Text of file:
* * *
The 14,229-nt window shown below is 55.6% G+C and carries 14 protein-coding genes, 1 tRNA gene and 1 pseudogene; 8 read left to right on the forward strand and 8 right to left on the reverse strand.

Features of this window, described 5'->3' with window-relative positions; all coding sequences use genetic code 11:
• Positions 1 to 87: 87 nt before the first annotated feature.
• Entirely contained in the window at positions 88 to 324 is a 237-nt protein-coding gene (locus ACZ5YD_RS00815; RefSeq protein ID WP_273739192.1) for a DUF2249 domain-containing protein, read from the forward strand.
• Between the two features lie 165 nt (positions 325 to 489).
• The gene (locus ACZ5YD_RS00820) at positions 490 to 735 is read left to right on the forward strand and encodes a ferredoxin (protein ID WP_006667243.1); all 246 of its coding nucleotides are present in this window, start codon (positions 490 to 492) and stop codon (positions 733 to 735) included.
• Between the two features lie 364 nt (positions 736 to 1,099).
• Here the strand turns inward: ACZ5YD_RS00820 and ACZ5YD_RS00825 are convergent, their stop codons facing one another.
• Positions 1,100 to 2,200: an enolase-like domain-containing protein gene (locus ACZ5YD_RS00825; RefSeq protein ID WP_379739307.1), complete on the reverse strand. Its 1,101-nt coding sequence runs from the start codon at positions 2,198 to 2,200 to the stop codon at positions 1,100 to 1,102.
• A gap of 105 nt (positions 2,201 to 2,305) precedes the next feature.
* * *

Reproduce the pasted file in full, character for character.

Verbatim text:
The 14,229-nt window shown below is 55.6% G+C and carries 14 protein-coding genes, 1 tRNA gene and 1 pseudogene; 8 read left to right on the forward strand and 8 right to left on the reverse strand.

Features of this window, described 5'->3' with window-relative positions; all coding sequences use genetic code 11:
• Positions 1 to 87: 87 nt before the first annotated feature.
• Entirely contained in the window at positions 88 to 324 is a 237-nt protein-coding gene (locus ACZ5YD_RS00815; RefSeq protein ID WP_273739192.1) for a DUF2249 domain-containing protein, read from the forward strand.
• Between the two features lie 165 nt (positions 325 to 489).
• The gene (locus ACZ5YD_RS00820) at positions 490 to 735 is read left to right on the forward strand and encodes a ferredoxin (protein ID WP_006667243.1); all 246 of its coding nucleotides are present in this window, start codon (positions 490 to 492) and stop codon (positions 733 to 735) included.
• Between the two features lie 364 nt (positions 736 to 1,099).
• Here the strand turns inward: ACZ5YD_RS00820 and ACZ5YD_RS00825 are convergent, their stop codons facing one another.
• Positions 1,100 to 2,200: an enolase-like domain-containing protein gene (locus ACZ5YD_RS00825; RefSeq protein ID WP_379739307.1), complete on the reverse strand. Its 1,101-nt coding sequence runs from the start codon at positions 2,198 to 2,200 to the stop codon at positions 1,100 to 1,102.
• A gap of 105 nt (positions 2,201 to 2,305) precedes the next feature.